Let me offer three responses. First, following the Second World War, Britain suffered years of austerity. The cost of repaying wartime debts was persistent rationing, with sugar becoming freely available only in 1953 and meat in 1954. Our debts back then had a hugely-constraining influence on what people were able to buy.

Second, as Britain drifted through the 1950s, it discovered that its debts constrained not only its economic progress but also its political influence: Suez may have been a military success but it was a political failure for the simple reason that the UK by then depended on financial support from the Americans, who were none-too-pleased with Anthony Eden's imperial escapade.

Third, holders of UK government bonds immediately after the War were almost entirely British, reflecting the collapse in cross-border capital flows in the first half of the 20th century. In other words, those choosing to lend their money to the British government had a voice in domestic politics. That's no longer the case today.

In the late-1990s and the early years of the 21st century, foreign ownership of gilts was already approaching 20 per cent of the total outstanding value. Foreign ownership then increased dramatically, reaching a peak of well over 35 per cent just before the onset of the financial crisis. Since then, the numbers have come down.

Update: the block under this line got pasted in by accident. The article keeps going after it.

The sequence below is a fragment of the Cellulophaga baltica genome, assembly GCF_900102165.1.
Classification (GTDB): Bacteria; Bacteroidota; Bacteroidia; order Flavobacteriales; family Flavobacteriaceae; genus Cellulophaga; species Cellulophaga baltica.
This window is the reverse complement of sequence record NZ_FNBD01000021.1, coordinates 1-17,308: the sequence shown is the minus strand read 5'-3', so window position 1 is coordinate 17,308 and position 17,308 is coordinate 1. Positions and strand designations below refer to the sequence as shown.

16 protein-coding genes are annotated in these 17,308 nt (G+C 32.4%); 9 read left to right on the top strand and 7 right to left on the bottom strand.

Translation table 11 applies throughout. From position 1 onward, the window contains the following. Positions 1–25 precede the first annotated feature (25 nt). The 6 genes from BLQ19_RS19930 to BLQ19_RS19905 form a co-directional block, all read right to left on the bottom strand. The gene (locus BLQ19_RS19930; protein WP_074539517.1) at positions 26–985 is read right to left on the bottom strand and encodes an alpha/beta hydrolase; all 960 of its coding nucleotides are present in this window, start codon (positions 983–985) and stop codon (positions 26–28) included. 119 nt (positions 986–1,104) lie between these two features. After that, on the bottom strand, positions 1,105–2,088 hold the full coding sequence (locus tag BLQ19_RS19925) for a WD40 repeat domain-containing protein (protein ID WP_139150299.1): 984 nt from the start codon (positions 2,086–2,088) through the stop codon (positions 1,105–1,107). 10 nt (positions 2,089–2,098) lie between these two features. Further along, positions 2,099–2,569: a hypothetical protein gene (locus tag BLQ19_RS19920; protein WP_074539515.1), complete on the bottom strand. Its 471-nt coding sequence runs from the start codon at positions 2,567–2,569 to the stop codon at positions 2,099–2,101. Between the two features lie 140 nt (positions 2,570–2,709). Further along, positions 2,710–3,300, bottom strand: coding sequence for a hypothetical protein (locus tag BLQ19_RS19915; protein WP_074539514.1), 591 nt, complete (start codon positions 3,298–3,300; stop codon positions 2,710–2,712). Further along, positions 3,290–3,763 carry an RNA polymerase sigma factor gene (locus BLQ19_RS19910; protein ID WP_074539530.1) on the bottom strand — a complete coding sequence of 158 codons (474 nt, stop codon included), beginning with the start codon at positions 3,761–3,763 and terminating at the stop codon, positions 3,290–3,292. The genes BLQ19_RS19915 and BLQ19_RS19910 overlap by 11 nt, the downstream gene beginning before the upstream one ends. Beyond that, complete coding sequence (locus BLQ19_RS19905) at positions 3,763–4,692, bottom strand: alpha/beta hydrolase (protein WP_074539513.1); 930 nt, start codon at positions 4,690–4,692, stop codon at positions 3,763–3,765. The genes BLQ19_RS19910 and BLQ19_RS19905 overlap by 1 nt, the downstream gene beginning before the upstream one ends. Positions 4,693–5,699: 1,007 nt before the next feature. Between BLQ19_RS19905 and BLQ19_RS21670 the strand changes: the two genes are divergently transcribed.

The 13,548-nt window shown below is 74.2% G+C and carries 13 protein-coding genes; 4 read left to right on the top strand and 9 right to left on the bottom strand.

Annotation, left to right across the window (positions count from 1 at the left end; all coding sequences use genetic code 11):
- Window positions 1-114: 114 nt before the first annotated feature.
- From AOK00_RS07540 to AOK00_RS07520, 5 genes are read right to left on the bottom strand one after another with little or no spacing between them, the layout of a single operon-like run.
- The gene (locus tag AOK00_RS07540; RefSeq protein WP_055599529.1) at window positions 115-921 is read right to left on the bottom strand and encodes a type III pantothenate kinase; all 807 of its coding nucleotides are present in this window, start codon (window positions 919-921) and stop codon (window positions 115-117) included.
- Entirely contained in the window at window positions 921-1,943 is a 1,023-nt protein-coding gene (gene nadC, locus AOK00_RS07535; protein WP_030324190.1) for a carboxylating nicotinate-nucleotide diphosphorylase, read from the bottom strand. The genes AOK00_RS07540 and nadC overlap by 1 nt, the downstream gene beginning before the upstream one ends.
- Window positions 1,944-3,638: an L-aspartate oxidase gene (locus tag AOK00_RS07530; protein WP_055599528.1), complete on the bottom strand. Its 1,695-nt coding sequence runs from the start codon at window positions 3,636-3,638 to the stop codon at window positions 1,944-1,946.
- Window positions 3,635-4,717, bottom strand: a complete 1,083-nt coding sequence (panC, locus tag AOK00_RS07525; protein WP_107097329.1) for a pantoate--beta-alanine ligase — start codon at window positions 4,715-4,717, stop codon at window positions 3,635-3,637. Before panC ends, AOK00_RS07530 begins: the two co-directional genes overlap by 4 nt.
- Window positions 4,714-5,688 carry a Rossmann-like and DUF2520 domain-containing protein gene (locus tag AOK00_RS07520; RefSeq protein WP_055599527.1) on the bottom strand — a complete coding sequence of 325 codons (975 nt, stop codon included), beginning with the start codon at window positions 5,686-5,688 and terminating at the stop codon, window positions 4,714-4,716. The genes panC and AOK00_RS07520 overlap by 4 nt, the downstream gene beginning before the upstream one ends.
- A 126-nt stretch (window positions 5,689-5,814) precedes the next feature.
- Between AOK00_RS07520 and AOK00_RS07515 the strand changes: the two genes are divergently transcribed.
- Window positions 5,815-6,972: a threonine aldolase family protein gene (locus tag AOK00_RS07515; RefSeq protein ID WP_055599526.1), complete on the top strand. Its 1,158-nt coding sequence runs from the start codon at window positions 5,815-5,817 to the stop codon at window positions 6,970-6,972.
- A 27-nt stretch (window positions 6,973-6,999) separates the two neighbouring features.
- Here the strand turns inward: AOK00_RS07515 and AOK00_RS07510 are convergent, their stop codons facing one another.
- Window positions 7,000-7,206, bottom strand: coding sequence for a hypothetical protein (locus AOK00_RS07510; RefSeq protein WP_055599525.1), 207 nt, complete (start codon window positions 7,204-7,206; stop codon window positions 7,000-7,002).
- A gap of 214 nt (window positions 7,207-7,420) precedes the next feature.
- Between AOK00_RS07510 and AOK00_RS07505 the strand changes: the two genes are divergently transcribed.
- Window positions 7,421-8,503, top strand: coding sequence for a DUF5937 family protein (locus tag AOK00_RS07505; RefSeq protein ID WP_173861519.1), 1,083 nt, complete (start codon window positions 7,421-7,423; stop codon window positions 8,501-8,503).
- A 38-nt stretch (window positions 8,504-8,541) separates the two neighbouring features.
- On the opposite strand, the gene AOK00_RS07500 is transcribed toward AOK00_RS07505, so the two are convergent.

That's hardly surprising. Knowing that weaker sterling offered an escape route for the UK economy, foreigners were quick to get rid of their gilts, in the process contributing in self-fulfilling fashion to sterling's slide in 2008.

Also, given the Bank of England's willingness to purchase gilts from all-comers as part of its quantitative easing programme, foreigners decided to cash in.

Nevertheless, judged by post-war standards, foreigners still own a big chunk of the UK gilt market. While the numbers are not quite as extreme as those applying to Greece – where around 70 per cent of outstanding bonds are owned by foreigners – foreign creditors have an obvious reason to worry about the UK. They're not part of the British democratic process. As cross-border capital flows have increased enormously since the 1980s, so the political link between nation states and their creditors has slowly unravelled. Before the crisis, this was thought to be mostly a good thing. Cross-border capital flows surely meant that capital could be allocated more efficiently than in the past. Following the crisis, the picture is murkier (a theme I discuss in my recently-published book, Losing Control: The Emerging Threats to Western Prosperity {Yale University Press}).

While it's true that creditors have often been buying the wrong kinds of things, with too many investments in the US housing market, too much faith in the stability of the UK economy, with its "no more boom and bust", and too little scepticism about the dangers of excessive government borrowing in the eurozone, creditors are now beginning to fret not just about the minor losses associated with financial misdemeanours but the major losses associated with sovereign defaults.

The danger is not just that the creditors might take their investments elsewhere. Far worse is the possibility that, having already lost faith in asset-backed securities and the other esoteric offerings of modern international finance, creditors will also lose their faith in entirely ordinary government bonds. Should they do so, the entire financial edifice will come crashing down, plunging the world into a Great Depression Mark II which Keynesian policies were supposed to avoid. Fiscal belt-tightening in the UK may be painful but the alternative could prove a whole lot worse.